Urban Sprawl - the blob that ate Phoenix
The growth of the Phoenix metropolitan area is out of control. Every year thousands of acres of farm land and Sonoran desert are turned into suburban housing developments, strip malls and parking lots. For those of us who can remember the Valley of the Sun as it was 50 years ago, or even 20 years ago, the town is unrecognizable.
Phoenix is now the 6th largest metropolitan area in the US and it has been running neck to neck with Las Vegas for three decades as the fastest growing city in America. The Metropolitan Phoenix area is located in Maricopa County, which itself covers an area of 9,226 square miles. To put this is simple terms, The Phoenix metropolitan area has a population greater than 17 states: Alaska, Delaware, Hawaii, Idaho, Maine, Montana, Nebraska, Nevada, New Hampshire, New Mexico, North Dakota, Rhode Island, South Dakota, Utah, Vermont, West Virginia, and Wyoming.
Consider also that Maricopa County's 9,226 square miles make it geographically larger than the states of Connecticut, Delaware, Hawaii, New Hampshire, New Jersey, Massachusetts, and Rhode Island. That is big!
About this page...
The reason for this page is that I wanted to show how much Phoenix has grown. I tried several formats before coming up with the animated "gif" image above. I made it based upon maps I have that cover several decades as well as 50 plus years personal experience. It ain't perfect, but its pretty darn good for an amateur. I started with one of the 100 or so satellite pictures of Arizona that I have collected over 10 years (see icon at left), and added, decade by decade, the approximate urban perimeter for the different cities in the Valley of the Sun. It was quite easy until 1960, then they began to merge as they grew together. The image is from www.earthobservatory.nasa.gov and was taken by Landsat7 in 5/2002.
By the 1990s, I found it almost impossible to figure out where the cities ended and the country side began. It had become one big blob, like a cancer spreading out through the organism.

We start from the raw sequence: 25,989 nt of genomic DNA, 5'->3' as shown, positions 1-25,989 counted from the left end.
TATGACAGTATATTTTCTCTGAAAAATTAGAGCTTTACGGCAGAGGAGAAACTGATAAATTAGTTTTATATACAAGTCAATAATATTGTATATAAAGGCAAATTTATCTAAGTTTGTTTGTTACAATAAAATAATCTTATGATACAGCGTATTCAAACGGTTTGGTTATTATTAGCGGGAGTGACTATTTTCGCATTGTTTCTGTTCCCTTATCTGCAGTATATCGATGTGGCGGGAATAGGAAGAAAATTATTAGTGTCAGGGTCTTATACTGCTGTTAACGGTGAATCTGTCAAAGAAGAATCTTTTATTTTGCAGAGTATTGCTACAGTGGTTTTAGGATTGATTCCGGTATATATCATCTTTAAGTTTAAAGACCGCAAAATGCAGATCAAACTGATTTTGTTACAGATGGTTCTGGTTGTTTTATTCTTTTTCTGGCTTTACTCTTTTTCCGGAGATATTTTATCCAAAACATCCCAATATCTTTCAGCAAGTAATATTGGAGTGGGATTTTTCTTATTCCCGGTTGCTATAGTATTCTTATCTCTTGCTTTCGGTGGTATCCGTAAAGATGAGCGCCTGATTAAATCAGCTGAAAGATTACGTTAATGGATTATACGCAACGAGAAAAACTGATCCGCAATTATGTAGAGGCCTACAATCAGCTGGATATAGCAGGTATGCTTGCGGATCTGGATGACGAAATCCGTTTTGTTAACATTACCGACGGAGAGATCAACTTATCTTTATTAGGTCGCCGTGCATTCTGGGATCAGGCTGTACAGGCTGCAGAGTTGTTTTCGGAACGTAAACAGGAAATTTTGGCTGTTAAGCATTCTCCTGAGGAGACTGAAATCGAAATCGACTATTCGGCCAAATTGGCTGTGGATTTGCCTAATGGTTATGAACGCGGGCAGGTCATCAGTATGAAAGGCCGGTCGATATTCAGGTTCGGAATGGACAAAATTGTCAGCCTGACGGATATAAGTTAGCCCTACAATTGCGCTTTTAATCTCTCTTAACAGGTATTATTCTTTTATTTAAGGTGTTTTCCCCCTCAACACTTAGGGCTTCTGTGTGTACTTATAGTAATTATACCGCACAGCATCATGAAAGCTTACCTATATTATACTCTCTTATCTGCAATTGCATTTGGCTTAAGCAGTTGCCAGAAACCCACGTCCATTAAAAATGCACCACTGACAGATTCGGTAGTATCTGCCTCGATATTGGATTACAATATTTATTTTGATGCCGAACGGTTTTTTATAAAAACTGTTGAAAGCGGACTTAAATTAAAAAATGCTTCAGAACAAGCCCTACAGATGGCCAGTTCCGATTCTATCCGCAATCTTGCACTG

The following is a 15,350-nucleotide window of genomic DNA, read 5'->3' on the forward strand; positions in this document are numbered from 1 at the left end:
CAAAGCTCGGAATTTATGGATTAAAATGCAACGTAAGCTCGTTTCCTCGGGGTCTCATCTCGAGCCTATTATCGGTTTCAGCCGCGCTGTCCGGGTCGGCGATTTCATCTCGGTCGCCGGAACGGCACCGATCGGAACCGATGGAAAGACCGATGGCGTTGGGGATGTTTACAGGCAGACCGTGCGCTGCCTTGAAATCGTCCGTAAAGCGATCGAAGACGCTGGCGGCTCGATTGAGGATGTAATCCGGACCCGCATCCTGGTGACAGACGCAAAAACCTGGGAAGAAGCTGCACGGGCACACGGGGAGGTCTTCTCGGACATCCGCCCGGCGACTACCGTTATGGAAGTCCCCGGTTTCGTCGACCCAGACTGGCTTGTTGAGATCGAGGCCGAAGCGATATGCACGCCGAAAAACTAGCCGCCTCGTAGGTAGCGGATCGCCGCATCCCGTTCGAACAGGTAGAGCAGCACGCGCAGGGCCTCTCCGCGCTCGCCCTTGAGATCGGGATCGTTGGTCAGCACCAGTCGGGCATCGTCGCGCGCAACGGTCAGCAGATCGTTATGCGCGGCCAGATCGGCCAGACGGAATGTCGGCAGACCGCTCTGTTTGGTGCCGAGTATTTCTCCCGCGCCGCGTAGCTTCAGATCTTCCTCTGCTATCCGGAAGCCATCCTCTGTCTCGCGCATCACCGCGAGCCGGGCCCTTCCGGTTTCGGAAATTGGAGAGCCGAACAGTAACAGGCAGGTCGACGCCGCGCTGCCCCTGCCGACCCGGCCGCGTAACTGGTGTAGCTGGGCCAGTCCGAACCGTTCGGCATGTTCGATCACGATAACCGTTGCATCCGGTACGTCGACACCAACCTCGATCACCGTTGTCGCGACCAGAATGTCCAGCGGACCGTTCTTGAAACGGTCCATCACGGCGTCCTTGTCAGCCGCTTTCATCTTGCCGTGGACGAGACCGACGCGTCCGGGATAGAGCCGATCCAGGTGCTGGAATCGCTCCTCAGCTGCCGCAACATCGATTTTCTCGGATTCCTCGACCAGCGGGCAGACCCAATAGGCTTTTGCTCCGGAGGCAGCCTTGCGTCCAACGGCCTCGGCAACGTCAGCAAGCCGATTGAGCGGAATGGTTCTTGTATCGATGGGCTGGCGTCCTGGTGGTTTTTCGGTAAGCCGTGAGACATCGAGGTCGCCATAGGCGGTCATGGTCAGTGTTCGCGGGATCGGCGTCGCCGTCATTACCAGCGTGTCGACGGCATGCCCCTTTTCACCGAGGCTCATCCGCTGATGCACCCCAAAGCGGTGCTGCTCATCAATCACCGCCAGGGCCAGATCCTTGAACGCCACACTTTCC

This is a false color image of the Phoenix area. The light green areas are planted vegetation, or fields. By about 1920, the agricultural activities around Phoenix had reached their greatest extent, and changed little over the next 30 years. The many big canals had been built, and Arizona - and in particular Phoenix - was a major center for cotton, citrus and cattle. The entire Valley of the Sun was basically a few small scattered cities separed a few miles from each other, in the middle of a huge network of fields and orchards. Around the mountains and buttes in the Valley, and in the surrounding country side, was the desert. Initially the major cities grew slowly - Phoenix, Mesa, Tempe and Glendale - occupying farm lands at a very steady but slow pace. Even when I was young in the 1950s, the land below Broadway Road was cotton fields, Chandler was a drive down a rural two-lane highway (and watch out for cows) along corn fields, Tempe was almost 3 miles from Mesa and Phoenix didn't start until about 40th Street. I even remember hunting in the empty worthless land north of Camelback, a place now called "Paradise Valley." The second image here is a very common map showing the Valley of the Sun and the "Salt River Project" as it was for 50 years. This is the Phoenix of my childhood, with fields and orchards, small towns and rocky buttes, far mountains and endless sky - it was a quiet, friendly place, and it is long gone.
This was my first attempt at showing urban growth.
It was in the 1950s that everything changed. The post-war baby boom had begun (including me!) and somebody invented air-conditioning. Arizona began to grow and it hasn't stopped since. Every year hundreds (now its thousands!) of acres of fields are sold to developers and turned into homes, offices, industries, service centers, markets, streets, schools - and still they come. By the 1980s developers began building subdivisions on what had been desert areas around town, particularly in the areas north of Scottsdale. Note: the thumbnail image displays a picture of urban growth in the Phoenix area by decade. After I did this project, I decided it was too cluttered and confusing, so I redid it and came up with the animated image above.
Of course, after I had done my image, I came across one that had much of the same information, but was probably more precise and certainly more professional, as seen here. I think it was from the people at MAG (Maricopa Association of Governments). It shows land use in 1912, 1934, 1955, 1975 and 1995. Play special attention to the green areas - these designate land used for agriculture.
Lights and Luminosity